Tax Year 2017 Georgia Income Tax Brackets (TY 2017 – 2018)
Georgia – Single Tax Brackets
|Tax Bracket||Tax Rate|
Georgia – Married Filing Jointly Tax Brackets
|Tax Bracket||Tax Rate|
Tax brackets and tax rates are ever-changing as the cost of living increases over time. Georgia is no exception to the rule, as its tax brackets were previously updated back in 2009, while the tax rates witnessed an even earlier update in 2001. These rates are no constants though, as they are bound to inflate and are modified on a yearly basis to, as mentioned above, reflect the modifications that the cost of living is witnessing over time.
Understanding Georgia Tax Bracket
In Georgia, taxation is governed by five marginal tax brackets, for which the marginal rates include 1%, 2%, 3%, 4%, 5%, and 6%. Each of these marginal rates is only applicable to earnings within the corresponding tax bracket.
Furthermore, tax brackets depend on the filing type, which means that married couples, for example, who file their income tax return jointly, will generally have broader tax brackets compared to those filing their tax return individually.
Understanding tax brackets may seem tricky, but it’s quite simple: you need to pay every Georgia marginal tax rate starting from the lowest bracket to the highest tax bracket in which your last buck was earned. You don’t have one “tax bracket,” you have as many as your earnings go. Although for comparison sake, your Georgia tax bracket is defined as the tax bracket in which you earned your last dollar in any tax period.
Understanding Georgia Bracketed Income
Simply put, bracketed income tax is a flat amount that you have to pay for all your earnings to the highest bracket, along with a marginal percentage of any earnings that exceed the highest bracket. All of that is broken down in the chart below:
|For earnings between $0.00 and $750.00, you’ll pay 1%|
|For earnings between $750.00 and $2,250.00, you’ll pay 2% plus $7.50|
|For earnings between $2,250.00 and $3,750.00, you’ll pay 3% plus $37.50|
|For earnings between $3,750.00 and $5,250.00, you’ll pay 4% plus $82.50|
|For earnings between $5,250.00 and $7,000.00, you’ll pay 5% plus $142.50|
|For earnings over $7,000.00, you’ll pay 6% plus $230.00|
|For earnings between $0.00 and $1,000.00, you’ll pay 1%|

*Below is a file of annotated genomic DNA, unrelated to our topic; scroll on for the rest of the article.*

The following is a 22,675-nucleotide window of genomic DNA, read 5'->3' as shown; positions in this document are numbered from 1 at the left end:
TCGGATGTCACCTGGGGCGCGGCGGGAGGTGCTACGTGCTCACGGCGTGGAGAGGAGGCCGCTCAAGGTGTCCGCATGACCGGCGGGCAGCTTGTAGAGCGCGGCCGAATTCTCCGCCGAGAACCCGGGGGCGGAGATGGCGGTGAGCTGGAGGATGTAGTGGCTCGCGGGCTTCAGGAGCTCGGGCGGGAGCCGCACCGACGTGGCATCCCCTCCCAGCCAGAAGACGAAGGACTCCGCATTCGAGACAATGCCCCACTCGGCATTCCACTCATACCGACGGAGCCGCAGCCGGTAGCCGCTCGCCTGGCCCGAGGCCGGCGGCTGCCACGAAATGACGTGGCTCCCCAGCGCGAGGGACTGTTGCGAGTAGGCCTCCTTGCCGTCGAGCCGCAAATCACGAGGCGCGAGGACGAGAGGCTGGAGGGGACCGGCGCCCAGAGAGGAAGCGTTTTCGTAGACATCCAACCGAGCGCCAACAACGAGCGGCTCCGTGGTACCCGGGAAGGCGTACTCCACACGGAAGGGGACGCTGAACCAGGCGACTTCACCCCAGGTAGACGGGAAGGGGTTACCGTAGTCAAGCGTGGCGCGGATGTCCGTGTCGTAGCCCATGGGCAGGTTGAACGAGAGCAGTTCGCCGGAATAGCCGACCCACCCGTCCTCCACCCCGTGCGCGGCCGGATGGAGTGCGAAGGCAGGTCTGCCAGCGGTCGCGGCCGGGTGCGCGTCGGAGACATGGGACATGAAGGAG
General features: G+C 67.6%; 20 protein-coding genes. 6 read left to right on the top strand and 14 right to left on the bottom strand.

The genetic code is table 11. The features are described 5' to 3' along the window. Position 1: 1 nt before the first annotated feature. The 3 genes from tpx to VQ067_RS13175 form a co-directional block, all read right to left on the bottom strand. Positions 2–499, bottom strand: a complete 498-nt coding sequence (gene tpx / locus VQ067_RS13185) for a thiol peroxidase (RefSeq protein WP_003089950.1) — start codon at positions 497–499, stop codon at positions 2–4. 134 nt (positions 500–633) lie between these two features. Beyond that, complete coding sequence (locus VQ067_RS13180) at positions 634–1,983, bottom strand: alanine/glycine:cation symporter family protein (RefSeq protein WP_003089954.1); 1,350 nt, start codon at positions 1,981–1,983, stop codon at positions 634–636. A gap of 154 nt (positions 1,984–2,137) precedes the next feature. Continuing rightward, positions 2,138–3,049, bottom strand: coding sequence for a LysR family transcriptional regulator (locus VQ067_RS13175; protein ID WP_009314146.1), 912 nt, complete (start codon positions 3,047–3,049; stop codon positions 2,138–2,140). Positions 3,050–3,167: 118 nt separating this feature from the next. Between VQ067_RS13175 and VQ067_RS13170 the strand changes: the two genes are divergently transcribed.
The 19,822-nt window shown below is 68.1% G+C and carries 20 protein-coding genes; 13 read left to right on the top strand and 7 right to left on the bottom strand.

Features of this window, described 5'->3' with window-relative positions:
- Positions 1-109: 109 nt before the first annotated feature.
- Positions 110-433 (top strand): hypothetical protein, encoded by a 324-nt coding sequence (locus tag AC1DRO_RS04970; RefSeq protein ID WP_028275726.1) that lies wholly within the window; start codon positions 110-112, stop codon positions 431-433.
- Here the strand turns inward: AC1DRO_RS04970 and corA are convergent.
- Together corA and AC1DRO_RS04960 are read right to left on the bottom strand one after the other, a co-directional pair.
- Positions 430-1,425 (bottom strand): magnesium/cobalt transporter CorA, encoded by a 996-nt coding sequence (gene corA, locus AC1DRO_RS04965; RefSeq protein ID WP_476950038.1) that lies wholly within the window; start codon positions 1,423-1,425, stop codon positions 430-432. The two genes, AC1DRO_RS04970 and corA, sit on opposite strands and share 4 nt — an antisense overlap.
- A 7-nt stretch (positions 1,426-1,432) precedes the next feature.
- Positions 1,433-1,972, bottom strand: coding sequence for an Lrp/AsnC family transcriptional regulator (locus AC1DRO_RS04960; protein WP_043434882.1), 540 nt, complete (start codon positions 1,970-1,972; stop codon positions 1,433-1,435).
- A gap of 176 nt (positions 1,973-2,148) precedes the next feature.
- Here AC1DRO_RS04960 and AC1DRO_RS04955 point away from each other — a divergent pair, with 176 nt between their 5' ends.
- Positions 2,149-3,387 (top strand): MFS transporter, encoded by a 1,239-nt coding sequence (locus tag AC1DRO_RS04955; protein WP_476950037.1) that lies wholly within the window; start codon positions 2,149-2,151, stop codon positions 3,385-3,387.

|For earnings between $1,000.00 and $3,000.00, you’ll pay 2% plus $10.00|
|For earnings between $3,000.00 and $5,000.00, you’ll pay 3% plus $50.00|
|For earnings between $5,000.00 and $7,000.00, you’ll pay 4% plus $110.00|
|For earnings between $7,000.00 and $10,000.00, you’ll pay 5% plus $190.00|
|For earnings over $10,000.00, you’ll pay 6% plus $340.00|
Georgia Tax Deductions
Another essential feature of the Georgia income tax that you need to understand is deductions, mainly the Georgia Standard Deduction, the Georgia Personal Exemption, and the Georgia Dependent Deduction. These deductions are the most commonly encountered by taxpayers in this state, and their values for the tax year 2016 are the following:
|Standard Deduction (S)||Standard Deduction (M)||Personal Exemption||Dependent Exemption|
Breakdown of Georgia Tax Deductions
Georgia Standard Deduction: This is the default deduction available to every taxpayer should they fail to file an itemized deduction. The values of this deduction are:
- $2,300.00 of tax-free income per year for single taxpayers.
- $3,000.00 of tax-free income per year for taxpayers filing jointly.
Georgia Personal Exemption: This deduction is supported by the Georgia income tax, and it is available for every taxpayer responsible for their own living expenses.
Georgia Dependent Deduction: In addition to the Georgia Personal Exemption, for each qualifying dependent under your wing, such as a child or a family member, for whom you support the living expenses, you can get an additional dependent exemption. These deductions aren’t specific to Georgia, as the Federal Income Tax also has a standard deduction, personal exemptions, and dependent deductions, which are applicable in all states nationwide. Keep in mind that their amounts and rules may differ from those of Georgia.
While we do our best to keep this list of Georgia income tax rates up to date and complete, we cannot be held liable for errors or omissions. Is info on this page missing or out-of-date? Please let us know so we can fix it!
Our Georgia tax brackets are currently from the tax year 2016 (filed in April 2017). Many states adjust their tax brackets yearly, and we will update the StateName tax brackets for 2017 / 2018 as soon as they become available.